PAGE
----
Japanese style lemon rare cheesecake is a light and refreshing dessert, perfect for summer! The biscuit base is flavoured with lemon zest and the cheesecake mixture is made with yogurt and soft cream cheese creating a well balanced no-bake cheesecake with the perfect amount of zing!
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What is Rare Cheesecake?
Rare cheesecake is basically the Japanese term for a no-bake cheesecake. The best thing about no bake cheesecakes is of course, you don't have to bake! This is great seeing as owning an oven in Japan is still considered a bit of a luxury.
Not only that, but in the summer many people don't feel like baking... but we still need dessert in summer right?!
No-bake cheesecakes are usually not as heavy as their baked counterparts, but they can be equally delicious!
A brief history of cheesecake in Japan
Japan's first cheesecake-like product existed during the Meiji period (1868-1912), and at that time it was called rice cheesecake. It was a combination of rice and cheese and was not well received and never became popular. The fact that Japanese people at that time were not yet familiar with the smell and taste of cheese is thought to be another reason why it did not become popular. After the war, the American people brought baked cheesecake, which was popular in the U.S. at the time, and it finally became known as cheesecake in Japan.
With the rising popularity of cheesecakes in Japan came new variations of the popular dessert. It is believed that the first rare cheesecake appeared in 1964 and was created by the specialised Western style cake shop in Asakusa, Tokyo called "Tops".
How is Japanese Rare Cheesecake Different to regular no-bake cheesecake?
While baked cheesecakes often hold their shape by using eggs, many no-bake cheesecake recipes use whipped cream to help make the mixture thick and stable. However the main difference between regular no-bake cheesecakes and Japanese rare cheesecakes is the fact that they are usually set using gelatine instead of whipped cream.
Because of the use of gelatine, you can make Japanese style rare cheesecake with softer ingredients. I use yogurt in my recipe. The yogurt adds a little bit of sourness and makes the cheesecake lighter. It also becomes a little more calorie friendly compared to using double cream.
The great thing about this cheesecake is that it uses simply and easy to find ingredients! The main ingredients are:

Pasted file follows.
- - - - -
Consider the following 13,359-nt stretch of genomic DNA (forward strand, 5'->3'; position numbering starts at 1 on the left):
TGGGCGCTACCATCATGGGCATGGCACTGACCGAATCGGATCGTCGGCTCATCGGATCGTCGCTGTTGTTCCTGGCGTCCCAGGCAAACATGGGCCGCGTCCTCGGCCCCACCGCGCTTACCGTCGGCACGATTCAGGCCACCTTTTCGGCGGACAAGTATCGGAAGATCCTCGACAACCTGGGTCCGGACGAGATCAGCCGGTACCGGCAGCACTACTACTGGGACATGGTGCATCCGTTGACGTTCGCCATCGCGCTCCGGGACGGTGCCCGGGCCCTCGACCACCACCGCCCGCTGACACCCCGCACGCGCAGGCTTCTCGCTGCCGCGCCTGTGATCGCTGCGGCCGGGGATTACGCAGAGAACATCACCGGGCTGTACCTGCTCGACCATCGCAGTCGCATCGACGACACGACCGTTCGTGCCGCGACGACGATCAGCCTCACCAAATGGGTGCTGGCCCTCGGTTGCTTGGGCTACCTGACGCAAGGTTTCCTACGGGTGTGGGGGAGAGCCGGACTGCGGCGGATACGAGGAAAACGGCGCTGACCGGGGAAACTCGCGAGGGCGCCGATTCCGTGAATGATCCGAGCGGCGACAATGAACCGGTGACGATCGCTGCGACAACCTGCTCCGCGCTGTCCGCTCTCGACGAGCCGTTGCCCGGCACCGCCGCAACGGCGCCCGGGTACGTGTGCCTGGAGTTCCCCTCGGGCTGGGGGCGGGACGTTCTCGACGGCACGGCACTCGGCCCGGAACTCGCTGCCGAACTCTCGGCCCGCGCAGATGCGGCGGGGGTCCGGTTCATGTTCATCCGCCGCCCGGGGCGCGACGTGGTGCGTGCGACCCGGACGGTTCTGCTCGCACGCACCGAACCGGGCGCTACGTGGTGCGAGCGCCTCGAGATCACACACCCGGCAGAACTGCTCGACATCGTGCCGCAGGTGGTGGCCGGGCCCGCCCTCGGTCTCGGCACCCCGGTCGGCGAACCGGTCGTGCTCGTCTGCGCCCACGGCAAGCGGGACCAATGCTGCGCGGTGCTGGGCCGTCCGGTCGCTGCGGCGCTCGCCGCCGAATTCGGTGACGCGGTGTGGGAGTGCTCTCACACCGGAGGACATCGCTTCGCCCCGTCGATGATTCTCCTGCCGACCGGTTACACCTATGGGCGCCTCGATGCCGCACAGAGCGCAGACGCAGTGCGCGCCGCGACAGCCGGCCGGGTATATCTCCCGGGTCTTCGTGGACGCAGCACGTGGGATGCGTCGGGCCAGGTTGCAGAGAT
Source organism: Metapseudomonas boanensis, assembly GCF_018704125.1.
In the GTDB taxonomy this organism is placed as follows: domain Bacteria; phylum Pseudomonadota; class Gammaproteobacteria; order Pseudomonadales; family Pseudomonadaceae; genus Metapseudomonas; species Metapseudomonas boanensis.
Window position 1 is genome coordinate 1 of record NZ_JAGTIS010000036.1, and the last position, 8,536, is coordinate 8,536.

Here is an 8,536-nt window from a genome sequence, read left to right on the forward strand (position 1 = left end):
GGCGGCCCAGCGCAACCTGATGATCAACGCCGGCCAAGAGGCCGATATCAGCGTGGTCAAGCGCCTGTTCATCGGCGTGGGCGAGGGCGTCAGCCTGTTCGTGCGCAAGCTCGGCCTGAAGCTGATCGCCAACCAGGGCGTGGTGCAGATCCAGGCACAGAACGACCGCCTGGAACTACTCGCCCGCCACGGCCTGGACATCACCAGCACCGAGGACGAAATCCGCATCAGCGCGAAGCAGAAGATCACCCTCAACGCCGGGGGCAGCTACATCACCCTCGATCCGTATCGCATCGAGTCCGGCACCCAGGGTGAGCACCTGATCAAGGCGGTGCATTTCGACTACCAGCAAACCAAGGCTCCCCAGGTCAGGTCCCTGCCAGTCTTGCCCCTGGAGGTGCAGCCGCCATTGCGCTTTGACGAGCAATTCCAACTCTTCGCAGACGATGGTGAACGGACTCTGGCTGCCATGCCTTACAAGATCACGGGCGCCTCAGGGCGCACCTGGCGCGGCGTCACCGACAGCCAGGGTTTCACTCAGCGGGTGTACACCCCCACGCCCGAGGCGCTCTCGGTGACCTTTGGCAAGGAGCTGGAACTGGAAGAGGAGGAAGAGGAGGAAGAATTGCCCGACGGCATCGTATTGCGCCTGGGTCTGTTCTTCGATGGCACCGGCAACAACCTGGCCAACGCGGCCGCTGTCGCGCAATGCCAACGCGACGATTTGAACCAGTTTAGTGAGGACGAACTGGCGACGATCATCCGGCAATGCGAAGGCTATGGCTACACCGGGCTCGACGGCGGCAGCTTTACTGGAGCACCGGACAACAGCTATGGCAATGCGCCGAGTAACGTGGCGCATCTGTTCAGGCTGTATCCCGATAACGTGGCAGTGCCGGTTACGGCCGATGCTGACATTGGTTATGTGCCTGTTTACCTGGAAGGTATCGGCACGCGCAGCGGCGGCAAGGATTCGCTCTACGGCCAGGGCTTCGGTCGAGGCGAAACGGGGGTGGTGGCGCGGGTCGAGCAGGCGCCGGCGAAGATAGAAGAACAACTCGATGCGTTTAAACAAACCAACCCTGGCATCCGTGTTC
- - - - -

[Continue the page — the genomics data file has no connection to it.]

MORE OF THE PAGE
- Cream cheese
- Vanilla essence
- Gelatine powder
It wouldn't be cheesecake without cream cheese! Use a good quality cream cheese as it's one of the key ingredients. I often use Philadelphia because it's easy to find worldwide and you can't go wrong with it really!
Another key ingredient for this recipe in particular is yogurt. I use plain, unsweetened low-fat yogurt. It helps balance out the richness of the cream cheese with a hint of sourness, it also makes the cheesecake lighter and more refreshing.
I use the zest of a whole lemon and mix it in with the biscuits and butter for the base, this means you can enjoy the lemon flavour throughout the whole cheesecake. I also squeeze the juice of half a lemon into the cheesecake mixture itself to add lemon flavour.
I also like to decorate the final cheesecake with lemon wedges, if you cut 1 slice just past the middle and pull the halves in opposite directions you can make a nice curled lemon slice.
While many people would argue that vanilla extract is always better, vanilla essence is more readily available in Japanese supermarkets and because I don't use vanilla that often, I find essence is enough for me. If you want to use extract instead, half the amount in the recipe otherwise the vanilla flavour might become too overpowering.
Similar to the vanilla essence vs extract situation, it's a lot easier to find gelatine powder than gelatine sheets in Japan. Whenever I make gelatine desserts I always use powder. Here are my tips for using gelatine powder.
- First, measure out the cold water and sprinkle the gelatin on top. This helps prevent lumps of gelatine compared to adding the water to the gelatine.
- Use cold or lukewarm water, not hot. If you use hot water, the powder expands too quickly and could cause inconsistency in the texture of the cheesecake.